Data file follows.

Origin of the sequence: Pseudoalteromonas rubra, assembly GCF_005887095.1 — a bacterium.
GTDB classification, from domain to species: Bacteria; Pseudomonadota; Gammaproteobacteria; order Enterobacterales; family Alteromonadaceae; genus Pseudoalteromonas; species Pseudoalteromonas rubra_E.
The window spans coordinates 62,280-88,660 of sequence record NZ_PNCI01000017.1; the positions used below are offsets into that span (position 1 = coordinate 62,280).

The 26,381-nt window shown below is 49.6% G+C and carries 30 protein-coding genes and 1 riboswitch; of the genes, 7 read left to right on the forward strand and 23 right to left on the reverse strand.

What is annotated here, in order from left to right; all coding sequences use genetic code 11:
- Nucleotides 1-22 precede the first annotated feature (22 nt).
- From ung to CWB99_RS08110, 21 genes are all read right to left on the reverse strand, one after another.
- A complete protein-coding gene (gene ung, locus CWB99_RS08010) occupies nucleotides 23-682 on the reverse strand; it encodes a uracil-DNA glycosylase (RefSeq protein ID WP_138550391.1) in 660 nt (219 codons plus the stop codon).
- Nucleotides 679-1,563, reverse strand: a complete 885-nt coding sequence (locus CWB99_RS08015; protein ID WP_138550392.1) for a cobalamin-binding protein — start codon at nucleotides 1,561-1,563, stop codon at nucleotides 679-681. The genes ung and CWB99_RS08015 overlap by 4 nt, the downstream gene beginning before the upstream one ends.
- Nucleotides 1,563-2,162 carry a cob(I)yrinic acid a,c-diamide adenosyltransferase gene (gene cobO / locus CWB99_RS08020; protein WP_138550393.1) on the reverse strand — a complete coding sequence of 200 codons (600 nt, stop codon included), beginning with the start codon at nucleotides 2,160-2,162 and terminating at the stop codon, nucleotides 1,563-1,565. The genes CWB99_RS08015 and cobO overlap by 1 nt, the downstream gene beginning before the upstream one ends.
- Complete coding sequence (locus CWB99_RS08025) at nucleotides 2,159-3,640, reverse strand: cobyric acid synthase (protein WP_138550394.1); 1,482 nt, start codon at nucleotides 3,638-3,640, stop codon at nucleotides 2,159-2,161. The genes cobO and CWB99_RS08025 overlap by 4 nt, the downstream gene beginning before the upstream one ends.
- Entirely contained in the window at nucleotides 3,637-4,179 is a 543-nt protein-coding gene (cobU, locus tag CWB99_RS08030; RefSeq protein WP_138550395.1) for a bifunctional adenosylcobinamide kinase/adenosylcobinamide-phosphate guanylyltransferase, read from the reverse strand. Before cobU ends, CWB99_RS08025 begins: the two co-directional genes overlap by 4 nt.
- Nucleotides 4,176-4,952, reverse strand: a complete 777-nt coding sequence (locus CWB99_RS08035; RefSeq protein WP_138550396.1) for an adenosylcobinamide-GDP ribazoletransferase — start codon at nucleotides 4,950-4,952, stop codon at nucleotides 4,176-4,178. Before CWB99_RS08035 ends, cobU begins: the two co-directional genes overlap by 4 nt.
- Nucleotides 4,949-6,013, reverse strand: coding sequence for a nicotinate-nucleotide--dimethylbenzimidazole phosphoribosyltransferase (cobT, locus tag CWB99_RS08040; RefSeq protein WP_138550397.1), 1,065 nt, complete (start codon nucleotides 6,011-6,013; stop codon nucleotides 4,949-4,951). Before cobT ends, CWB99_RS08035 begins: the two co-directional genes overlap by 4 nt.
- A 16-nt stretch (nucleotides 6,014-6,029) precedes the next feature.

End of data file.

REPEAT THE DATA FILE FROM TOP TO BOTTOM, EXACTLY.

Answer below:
Origin of the sequence: Pseudoalteromonas rubra, assembly GCF_005887095.1 — a bacterium.
GTDB classification, from domain to species: Bacteria; Pseudomonadota; Gammaproteobacteria; order Enterobacterales; family Alteromonadaceae; genus Pseudoalteromonas; species Pseudoalteromonas rubra_E.
The window spans coordinates 62,280-88,660 of sequence record NZ_PNCI01000017.1; the positions used below are offsets into that span (position 1 = coordinate 62,280).

The 26,381-nt window shown below is 49.6% G+C and carries 30 protein-coding genes and 1 riboswitch; of the genes, 7 read left to right on the forward strand and 23 right to left on the reverse strand.

What is annotated here, in order from left to right; all coding sequences use genetic code 11:
- Nucleotides 1-22 precede the first annotated feature (22 nt).
- From ung to CWB99_RS08110, 21 genes are all read right to left on the reverse strand, one after another.
- A complete protein-coding gene (gene ung, locus CWB99_RS08010) occupies nucleotides 23-682 on the reverse strand; it encodes a uracil-DNA glycosylase (RefSeq protein ID WP_138550391.1) in 660 nt (219 codons plus the stop codon).
- Nucleotides 679-1,563, reverse strand: a complete 885-nt coding sequence (locus CWB99_RS08015; protein ID WP_138550392.1) for a cobalamin-binding protein — start codon at nucleotides 1,561-1,563, stop codon at nucleotides 679-681. The genes ung and CWB99_RS08015 overlap by 4 nt, the downstream gene beginning before the upstream one ends.
- Nucleotides 1,563-2,162 carry a cob(I)yrinic acid a,c-diamide adenosyltransferase gene (gene cobO / locus CWB99_RS08020; protein WP_138550393.1) on the reverse strand — a complete coding sequence of 200 codons (600 nt, stop codon included), beginning with the start codon at nucleotides 2,160-2,162 and terminating at the stop codon, nucleotides 1,563-1,565. The genes CWB99_RS08015 and cobO overlap by 1 nt, the downstream gene beginning before the upstream one ends.
- Complete coding sequence (locus CWB99_RS08025) at nucleotides 2,159-3,640, reverse strand: cobyric acid synthase (protein WP_138550394.1); 1,482 nt, start codon at nucleotides 3,638-3,640, stop codon at nucleotides 2,159-2,161. The genes cobO and CWB99_RS08025 overlap by 4 nt, the downstream gene beginning before the upstream one ends.
- Entirely contained in the window at nucleotides 3,637-4,179 is a 543-nt protein-coding gene (cobU, locus tag CWB99_RS08030; RefSeq protein WP_138550395.1) for a bifunctional adenosylcobinamide kinase/adenosylcobinamide-phosphate guanylyltransferase, read from the reverse strand. Before cobU ends, CWB99_RS08025 begins: the two co-directional genes overlap by 4 nt.
- Nucleotides 4,176-4,952, reverse strand: a complete 777-nt coding sequence (locus CWB99_RS08035; RefSeq protein WP_138550396.1) for an adenosylcobinamide-GDP ribazoletransferase — start codon at nucleotides 4,950-4,952, stop codon at nucleotides 4,176-4,178. Before CWB99_RS08035 ends, cobU begins: the two co-directional genes overlap by 4 nt.
- Nucleotides 4,949-6,013, reverse strand: coding sequence for a nicotinate-nucleotide--dimethylbenzimidazole phosphoribosyltransferase (cobT, locus tag CWB99_RS08040; RefSeq protein WP_138550397.1), 1,065 nt, complete (start codon nucleotides 6,011-6,013; stop codon nucleotides 4,949-4,951). Before cobT ends, CWB99_RS08035 begins: the two co-directional genes overlap by 4 nt.
- A 16-nt stretch (nucleotides 6,014-6,029) precedes the next feature.